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Erschienen in: Demography 3/2020

22.05.2020

Understanding Trends in the Concentration of Infant Mortality Among Disadvantaged White and Black Mothers in the United States, 1983–2013: A Decomposition Analysis

verfasst von: Wen Fan, Liying Luo

Erschienen in: Demography | Ausgabe 3/2020

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Abstract

The United States compares unfavorably with other high-income countries in infant mortality, which recent literature has attributed to the poor birth outcomes among disadvantaged (i.e., unmarried and less-educated) mothers. Describing and decomposing the trend of the concentration of infant mortality among disadvantaged mothers thus provides important clues for improving birth outcomes. We develop the infant mortality disadvantage index (IMDI) to measure such concentration. Using the 1983–2013 Birth Cohort Linked Birth and Infant Death data, we show that although the IMDI—as a measure of mortality inequality—was persistently higher for Blacks than Whites, the trends were different between the two groups. The IMDI declined for Black women; for White women, however, it increased in the 1980s, then plateaued until the early 2000s, and declined thereafter. We then use Das Gupta’s decomposition method to assess the contribution of five demographic/social factors (age, education, marriage, fertility, and infant mortality) to the IMDI trend. Nonmarital fertility among women with less than 12 years of education contributed most to Whites’ changing IMDI; for Blacks, a shrinking proportion of the less-educated group and declines in infant mortality among disadvantaged mothers contributed to their declining IMDI. These findings explicate links between population-level compositional changes and infant mortality inequality.

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1
We conducted a separate set of analysis for non-Hispanic Whites, non-Hispanic Blacks, and Hispanics, drawing on the 1995–2013 data. Results, shown in section C of the online appendix, suggest that the trends in the IMDI are similar between non-Hispanic Whites and Hispanics (i.e., more or less stable throughout the late 1990s and declining since 2006), even as the IMDI is persistently higher among Hispanic women than either non-Hispanic White women or non-Hispanic Black women. The decomposition analysis further shows that two factors played the largest role in Hispanic women’s decreasing IMDI following 2006: declines in the share of women with less than 12 years of education and decreasing fertility among unmarried Hispanic women with less than 12 years of education.
 
2
We note one exception. For Black women, when the 15–19 age group was removed, nonmarital fertility rates among those with less than 12 years of education played a larger role in driving up the IMDI (143%; Table D1, online appendix), compared with the result when this age group was included (21%; Table 3). This finding seems to suggest that over time, nonmarital fertility increases at a faster rate (or declines at a slower rate) for Black women older (as opposed to younger) than 19. Or perhaps nonmarital fertility poses a greater threat for Black women older (as opposed to younger) than 19; this possibility is consistent with the weathering hypothesis, which suggests that the health of Black women begins to deteriorate in early adulthood as a result of their cumulative exposure to socioeconomic disadvantage (Geronimus 1992). As age increases, therefore, nonmarital birth may lead to particularly poor birth outcomes for Black women. We advise more future research to better understand this finding.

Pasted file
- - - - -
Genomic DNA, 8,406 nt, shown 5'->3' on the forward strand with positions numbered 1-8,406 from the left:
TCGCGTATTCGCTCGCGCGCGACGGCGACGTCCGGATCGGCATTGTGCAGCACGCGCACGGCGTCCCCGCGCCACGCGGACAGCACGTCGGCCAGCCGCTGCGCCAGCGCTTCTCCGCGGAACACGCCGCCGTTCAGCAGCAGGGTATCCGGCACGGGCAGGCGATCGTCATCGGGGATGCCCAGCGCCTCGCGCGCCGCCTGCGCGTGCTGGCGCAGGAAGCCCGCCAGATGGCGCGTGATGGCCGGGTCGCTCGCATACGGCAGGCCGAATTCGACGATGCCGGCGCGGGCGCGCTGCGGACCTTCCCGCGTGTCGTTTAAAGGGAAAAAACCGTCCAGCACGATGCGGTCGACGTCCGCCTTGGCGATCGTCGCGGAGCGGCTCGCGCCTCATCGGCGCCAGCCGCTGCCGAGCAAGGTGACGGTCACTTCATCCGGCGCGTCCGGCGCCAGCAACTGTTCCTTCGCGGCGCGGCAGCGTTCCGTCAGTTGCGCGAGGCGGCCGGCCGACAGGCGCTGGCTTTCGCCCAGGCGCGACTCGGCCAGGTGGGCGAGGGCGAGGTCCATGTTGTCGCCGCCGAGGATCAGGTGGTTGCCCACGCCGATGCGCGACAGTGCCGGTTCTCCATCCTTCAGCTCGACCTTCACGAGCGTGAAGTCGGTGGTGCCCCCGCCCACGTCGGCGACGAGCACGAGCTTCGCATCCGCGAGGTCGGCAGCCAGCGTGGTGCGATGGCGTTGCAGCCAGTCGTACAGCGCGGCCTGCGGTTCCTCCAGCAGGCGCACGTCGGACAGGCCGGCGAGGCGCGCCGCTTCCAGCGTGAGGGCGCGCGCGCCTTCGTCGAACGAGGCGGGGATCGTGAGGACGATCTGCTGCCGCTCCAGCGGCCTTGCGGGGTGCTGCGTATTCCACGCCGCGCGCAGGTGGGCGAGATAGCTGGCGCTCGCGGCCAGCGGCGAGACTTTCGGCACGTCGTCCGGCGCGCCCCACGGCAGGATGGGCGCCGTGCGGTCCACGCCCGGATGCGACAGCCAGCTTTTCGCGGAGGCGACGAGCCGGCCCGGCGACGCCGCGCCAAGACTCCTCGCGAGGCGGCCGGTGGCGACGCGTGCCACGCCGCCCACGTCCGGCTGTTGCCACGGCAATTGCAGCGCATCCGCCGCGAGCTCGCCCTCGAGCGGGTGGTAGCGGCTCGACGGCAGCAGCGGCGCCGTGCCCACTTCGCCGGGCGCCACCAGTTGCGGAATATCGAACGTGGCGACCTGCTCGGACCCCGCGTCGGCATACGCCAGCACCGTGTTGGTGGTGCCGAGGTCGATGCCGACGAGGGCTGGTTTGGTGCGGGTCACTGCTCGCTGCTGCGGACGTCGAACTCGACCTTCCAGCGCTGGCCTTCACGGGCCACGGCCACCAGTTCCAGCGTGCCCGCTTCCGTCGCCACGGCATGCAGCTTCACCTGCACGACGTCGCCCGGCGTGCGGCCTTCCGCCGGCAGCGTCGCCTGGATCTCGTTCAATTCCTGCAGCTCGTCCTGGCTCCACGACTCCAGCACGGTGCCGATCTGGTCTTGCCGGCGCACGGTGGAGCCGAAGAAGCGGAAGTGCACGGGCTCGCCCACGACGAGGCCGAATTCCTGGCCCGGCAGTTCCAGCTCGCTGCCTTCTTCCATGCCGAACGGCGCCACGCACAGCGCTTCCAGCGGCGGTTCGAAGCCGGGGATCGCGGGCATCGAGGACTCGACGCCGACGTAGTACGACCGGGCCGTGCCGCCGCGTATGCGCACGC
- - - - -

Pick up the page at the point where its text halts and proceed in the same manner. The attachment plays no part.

3
One caveat is that in the Birth Cohort Linked Birth and Infant Death data, maternal education was not available in all states in early years (1983–1991). We conducted a sensitivity analysis excluding the four states with incomplete or no reporting of maternal education (California, New York, Texas, and Washington); results were substantively similar to our main findings (see section E of the online appendix).
 
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Metadaten
Titel
Understanding Trends in the Concentration of Infant Mortality Among Disadvantaged White and Black Mothers in the United States, 1983–2013: A Decomposition Analysis
verfasst von
Wen Fan
Liying Luo
Publikationsdatum
22.05.2020
Verlag
Springer US
Erschienen in
Demography / Ausgabe 3/2020
Print ISSN: 0070-3370
Elektronische ISSN: 1533-7790
DOI
https://doi.org/10.1007/s13524-020-00878-4

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